“The bill clearly explains, the name change will come over time,” he said. “When new busses are ordered, they will have the new name. The same for bus stop signs, letterhead and everything else. It won’t add to the cost.”

Harper said the overhaul was needed, because the transit agency has been under Department of Justice investigation and has lost much of its public trust.

Rep. Jim Dunnigan – House Bill 45, Consumer Reporting Agency Fees

Early in this year’s session, Dunnigan made headlines when his bill to reduce the number of days Utahns can discharge fireworks over the July holidays passed. But he believes his work to protect us against identity theft and credit fraud was more impactful.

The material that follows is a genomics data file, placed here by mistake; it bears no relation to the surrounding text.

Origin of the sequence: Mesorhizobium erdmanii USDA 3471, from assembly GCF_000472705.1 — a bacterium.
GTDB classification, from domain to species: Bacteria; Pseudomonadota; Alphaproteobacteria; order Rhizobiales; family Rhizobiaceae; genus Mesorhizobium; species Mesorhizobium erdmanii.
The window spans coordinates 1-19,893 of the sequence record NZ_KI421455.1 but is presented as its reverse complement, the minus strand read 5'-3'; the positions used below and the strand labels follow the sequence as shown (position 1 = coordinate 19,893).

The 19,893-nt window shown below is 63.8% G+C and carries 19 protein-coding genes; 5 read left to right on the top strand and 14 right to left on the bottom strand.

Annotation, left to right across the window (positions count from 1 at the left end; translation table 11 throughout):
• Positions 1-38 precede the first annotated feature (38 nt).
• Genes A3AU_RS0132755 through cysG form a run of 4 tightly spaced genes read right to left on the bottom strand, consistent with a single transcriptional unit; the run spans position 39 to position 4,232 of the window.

“The three major credit bureaus (Experian, TransUnion and Equifax) now charge $10 each to freeze and unfreeze our credit,” he explained. “It’s safer for consumers to always have their credit frozen and then to unfreeze it just long enough to make major purchases. But few people do this now, because of the fees.”

Dunnigan’s bill requires the credit bureaus to stop charging consumers to freeze and unfreeze their credit and to develop mobile apps to make this process easier.

“Right now, credit freezing and unfreezing can take up to two weeks, with ‘snail mail’ back and forth,” Dunnigan added. “My bill requires apps now being developed to do this in 15 minutes.”

Frozen credit does not impact our ability to make daily credit card purchases.  

“You really only need your credit unfrozen for major purchases like a house or car,” he said. “It just needs to be easier to keep our credit frozen and this bill will help with that.”